Shortly after his election he was written about on SlashDot, referencing a video of him talking tech in committee.  With OpenParliament.ca it is possible to subscribe to get an email notice whenever he speaks in parliament, and I've been following his house and committee participation closely over the years.

If you were wondering why the Standing Committee on Industry, Science and Technology report on copyright was so much better than what we've seen in other committees (Industry or Heritage, including in previous years), you only need to notice David's name as an active participant in that study.


For the partisans who support other parties, please note that I'm not endorsing any particular party.  The backward-facing report from Heritage committee is just as much a Liberal party report as the report from Industry as the party makeup of the committees are the same.  My experience has been in this area of policy that there are greater differences between the views of people on Heritage committee and those on Industry committee than between the political parties.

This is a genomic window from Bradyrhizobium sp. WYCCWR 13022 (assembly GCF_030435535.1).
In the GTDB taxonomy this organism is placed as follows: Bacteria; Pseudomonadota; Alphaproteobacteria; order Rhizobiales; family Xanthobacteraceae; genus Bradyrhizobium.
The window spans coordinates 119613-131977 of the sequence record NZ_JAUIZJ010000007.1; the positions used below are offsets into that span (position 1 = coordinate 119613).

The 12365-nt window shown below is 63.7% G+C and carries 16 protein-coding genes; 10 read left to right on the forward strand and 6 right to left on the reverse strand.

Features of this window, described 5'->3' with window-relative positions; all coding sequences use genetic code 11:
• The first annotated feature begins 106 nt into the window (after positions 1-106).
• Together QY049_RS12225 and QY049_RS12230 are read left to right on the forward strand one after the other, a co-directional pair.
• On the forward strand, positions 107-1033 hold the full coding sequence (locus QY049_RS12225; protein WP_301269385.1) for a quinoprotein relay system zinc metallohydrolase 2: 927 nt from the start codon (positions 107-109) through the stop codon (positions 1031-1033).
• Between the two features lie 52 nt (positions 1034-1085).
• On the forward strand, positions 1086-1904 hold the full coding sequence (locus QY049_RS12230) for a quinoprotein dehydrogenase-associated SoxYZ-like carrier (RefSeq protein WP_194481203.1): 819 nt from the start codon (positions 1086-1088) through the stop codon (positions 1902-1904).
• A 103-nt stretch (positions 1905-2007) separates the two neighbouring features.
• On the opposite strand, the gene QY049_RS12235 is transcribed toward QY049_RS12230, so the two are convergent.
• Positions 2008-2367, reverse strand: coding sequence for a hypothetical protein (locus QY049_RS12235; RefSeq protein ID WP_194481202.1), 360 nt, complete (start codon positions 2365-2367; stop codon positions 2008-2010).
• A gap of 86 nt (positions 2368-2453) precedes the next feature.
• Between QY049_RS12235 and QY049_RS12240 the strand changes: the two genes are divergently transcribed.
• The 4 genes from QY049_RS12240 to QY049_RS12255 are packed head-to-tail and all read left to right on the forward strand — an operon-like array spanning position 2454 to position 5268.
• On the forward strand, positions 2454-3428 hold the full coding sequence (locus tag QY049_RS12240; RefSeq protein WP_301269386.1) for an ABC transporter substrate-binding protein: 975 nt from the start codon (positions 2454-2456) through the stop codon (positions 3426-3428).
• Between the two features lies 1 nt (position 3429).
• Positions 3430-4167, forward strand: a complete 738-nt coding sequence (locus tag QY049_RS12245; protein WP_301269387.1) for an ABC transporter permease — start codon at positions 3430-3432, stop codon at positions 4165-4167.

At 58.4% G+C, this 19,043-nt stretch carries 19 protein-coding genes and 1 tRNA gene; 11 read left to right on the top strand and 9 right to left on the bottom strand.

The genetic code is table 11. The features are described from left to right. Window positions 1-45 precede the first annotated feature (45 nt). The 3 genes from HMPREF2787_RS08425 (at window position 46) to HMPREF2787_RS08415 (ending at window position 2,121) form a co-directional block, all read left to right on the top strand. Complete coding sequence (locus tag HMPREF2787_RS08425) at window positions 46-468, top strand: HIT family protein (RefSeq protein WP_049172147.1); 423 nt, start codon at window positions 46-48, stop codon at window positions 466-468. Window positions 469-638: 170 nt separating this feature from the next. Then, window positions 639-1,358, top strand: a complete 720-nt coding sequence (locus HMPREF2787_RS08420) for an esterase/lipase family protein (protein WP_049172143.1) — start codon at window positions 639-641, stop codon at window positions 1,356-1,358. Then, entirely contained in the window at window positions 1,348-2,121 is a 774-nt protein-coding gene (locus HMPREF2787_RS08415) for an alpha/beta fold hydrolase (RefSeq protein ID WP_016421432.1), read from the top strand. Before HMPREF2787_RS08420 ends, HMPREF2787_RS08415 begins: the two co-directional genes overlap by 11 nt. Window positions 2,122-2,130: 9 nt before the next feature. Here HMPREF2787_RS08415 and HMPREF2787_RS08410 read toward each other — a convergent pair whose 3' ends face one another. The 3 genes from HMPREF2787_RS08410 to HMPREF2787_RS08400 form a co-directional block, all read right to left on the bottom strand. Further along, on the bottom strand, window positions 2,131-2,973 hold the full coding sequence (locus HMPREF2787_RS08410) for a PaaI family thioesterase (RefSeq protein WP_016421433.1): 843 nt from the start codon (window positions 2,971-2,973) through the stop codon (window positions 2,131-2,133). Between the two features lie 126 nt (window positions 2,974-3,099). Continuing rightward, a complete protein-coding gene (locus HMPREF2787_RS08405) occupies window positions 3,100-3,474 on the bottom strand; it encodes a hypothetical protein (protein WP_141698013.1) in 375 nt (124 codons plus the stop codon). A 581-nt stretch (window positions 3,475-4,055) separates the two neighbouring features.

I am strongly endorsing David Graham, and hope that other non-partisans like myself or partisans from the FLOSS community will endorse and help ensure David is re-elected in the October federal election.  Even if you don't live in his riding there are other ways to help.

Please consider donating (Ensure riding is set to Laurentides—Labelle) before and during the election campaign.